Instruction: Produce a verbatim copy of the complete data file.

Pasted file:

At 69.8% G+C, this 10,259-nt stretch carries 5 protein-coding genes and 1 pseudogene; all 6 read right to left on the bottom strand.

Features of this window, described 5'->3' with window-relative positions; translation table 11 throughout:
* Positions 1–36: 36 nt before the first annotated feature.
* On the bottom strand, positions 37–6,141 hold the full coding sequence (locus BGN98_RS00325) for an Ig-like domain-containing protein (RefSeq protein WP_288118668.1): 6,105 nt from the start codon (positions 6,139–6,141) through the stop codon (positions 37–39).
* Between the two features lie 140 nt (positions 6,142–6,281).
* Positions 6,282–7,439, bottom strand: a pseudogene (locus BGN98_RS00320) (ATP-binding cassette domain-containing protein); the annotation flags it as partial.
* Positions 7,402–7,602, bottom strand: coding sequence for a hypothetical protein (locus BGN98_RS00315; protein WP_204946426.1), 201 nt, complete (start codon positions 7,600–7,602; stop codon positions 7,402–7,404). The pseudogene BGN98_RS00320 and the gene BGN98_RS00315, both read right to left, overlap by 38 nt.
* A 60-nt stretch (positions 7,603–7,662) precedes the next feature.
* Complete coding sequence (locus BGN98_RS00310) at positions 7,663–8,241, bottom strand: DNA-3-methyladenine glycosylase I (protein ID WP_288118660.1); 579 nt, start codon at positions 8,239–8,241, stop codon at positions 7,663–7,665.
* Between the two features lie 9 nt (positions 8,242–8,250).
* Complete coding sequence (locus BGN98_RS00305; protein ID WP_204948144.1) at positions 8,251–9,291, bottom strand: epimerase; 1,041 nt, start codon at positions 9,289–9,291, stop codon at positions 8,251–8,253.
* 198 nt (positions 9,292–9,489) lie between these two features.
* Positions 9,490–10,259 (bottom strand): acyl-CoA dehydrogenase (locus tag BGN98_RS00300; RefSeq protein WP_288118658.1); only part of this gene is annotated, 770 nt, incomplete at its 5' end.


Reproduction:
At 69.8% G+C, this 10,259-nt stretch carries 5 protein-coding genes and 1 pseudogene; all 6 read right to left on the bottom strand.

Features of this window, described 5'->3' with window-relative positions; translation table 11 throughout:
* Positions 1–36: 36 nt before the first annotated feature.
* On the bottom strand, positions 37–6,141 hold the full coding sequence (locus BGN98_RS00325) for an Ig-like domain-containing protein (RefSeq protein WP_288118668.1): 6,105 nt from the start codon (positions 6,139–6,141) through the stop codon (positions 37–39).
* Between the two features lie 140 nt (positions 6,142–6,281).
* Positions 6,282–7,439, bottom strand: a pseudogene (locus BGN98_RS00320) (ATP-binding cassette domain-containing protein); the annotation flags it as partial.
* Positions 7,402–7,602, bottom strand: coding sequence for a hypothetical protein (locus BGN98_RS00315; protein WP_204946426.1), 201 nt, complete (start codon positions 7,600–7,602; stop codon positions 7,402–7,404). The pseudogene BGN98_RS00320 and the gene BGN98_RS00315, both read right to left, overlap by 38 nt.
* A 60-nt stretch (positions 7,603–7,662) precedes the next feature.
* Complete coding sequence (locus BGN98_RS00310) at positions 7,663–8,241, bottom strand: DNA-3-methyladenine glycosylase I (protein ID WP_288118660.1); 579 nt, start codon at positions 8,239–8,241, stop codon at positions 7,663–7,665.
* Between the two features lie 9 nt (positions 8,242–8,250).
* Complete coding sequence (locus BGN98_RS00305; protein ID WP_204948144.1) at positions 8,251–9,291, bottom strand: epimerase; 1,041 nt, start codon at positions 9,289–9,291, stop codon at positions 8,251–8,253.
* 198 nt (positions 9,292–9,489) lie between these two features.
* Positions 9,490–10,259 (bottom strand): acyl-CoA dehydrogenase (locus tag BGN98_RS00300; RefSeq protein WP_288118658.1); only part of this gene is annotated, 770 nt, incomplete at its 5' end.